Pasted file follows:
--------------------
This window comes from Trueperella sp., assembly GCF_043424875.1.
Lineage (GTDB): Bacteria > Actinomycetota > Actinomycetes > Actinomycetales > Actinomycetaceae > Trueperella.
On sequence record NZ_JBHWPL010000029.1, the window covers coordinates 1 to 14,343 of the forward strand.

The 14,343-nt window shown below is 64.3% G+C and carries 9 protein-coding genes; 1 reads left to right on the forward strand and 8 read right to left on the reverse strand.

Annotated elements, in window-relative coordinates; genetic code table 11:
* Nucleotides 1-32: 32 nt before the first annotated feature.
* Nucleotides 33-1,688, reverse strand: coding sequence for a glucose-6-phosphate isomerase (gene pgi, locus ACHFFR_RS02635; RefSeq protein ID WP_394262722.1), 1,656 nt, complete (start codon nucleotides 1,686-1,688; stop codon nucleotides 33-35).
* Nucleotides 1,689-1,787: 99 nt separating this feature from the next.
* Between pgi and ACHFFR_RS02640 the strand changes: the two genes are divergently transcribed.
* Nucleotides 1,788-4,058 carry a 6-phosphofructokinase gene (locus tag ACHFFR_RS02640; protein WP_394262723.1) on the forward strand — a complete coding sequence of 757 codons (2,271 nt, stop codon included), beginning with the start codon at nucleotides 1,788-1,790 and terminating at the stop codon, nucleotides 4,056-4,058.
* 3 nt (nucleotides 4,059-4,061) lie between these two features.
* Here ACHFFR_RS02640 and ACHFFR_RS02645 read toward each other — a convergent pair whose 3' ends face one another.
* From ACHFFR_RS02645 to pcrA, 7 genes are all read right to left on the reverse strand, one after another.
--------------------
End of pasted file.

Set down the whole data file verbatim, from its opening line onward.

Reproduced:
This window comes from Trueperella sp., assembly GCF_043424875.1.
Lineage (GTDB): Bacteria > Actinomycetota > Actinomycetes > Actinomycetales > Actinomycetaceae > Trueperella.
On sequence record NZ_JBHWPL010000029.1, the window covers coordinates 1 to 14,343 of the forward strand.

The 14,343-nt window shown below is 64.3% G+C and carries 9 protein-coding genes; 1 reads left to right on the forward strand and 8 read right to left on the reverse strand.

Annotated elements, in window-relative coordinates; genetic code table 11:
* Nucleotides 1-32: 32 nt before the first annotated feature.
* Nucleotides 33-1,688, reverse strand: coding sequence for a glucose-6-phosphate isomerase (gene pgi, locus ACHFFR_RS02635; RefSeq protein ID WP_394262722.1), 1,656 nt, complete (start codon nucleotides 1,686-1,688; stop codon nucleotides 33-35).
* Nucleotides 1,689-1,787: 99 nt separating this feature from the next.
* Between pgi and ACHFFR_RS02640 the strand changes: the two genes are divergently transcribed.
* Nucleotides 1,788-4,058 carry a 6-phosphofructokinase gene (locus tag ACHFFR_RS02640; protein WP_394262723.1) on the forward strand — a complete coding sequence of 757 codons (2,271 nt, stop codon included), beginning with the start codon at nucleotides 1,788-1,790 and terminating at the stop codon, nucleotides 4,056-4,058.
* 3 nt (nucleotides 4,059-4,061) lie between these two features.
* Here ACHFFR_RS02640 and ACHFFR_RS02645 read toward each other — a convergent pair whose 3' ends face one another.
* From ACHFFR_RS02645 to pcrA, 7 genes are all read right to left on the reverse strand, one after another.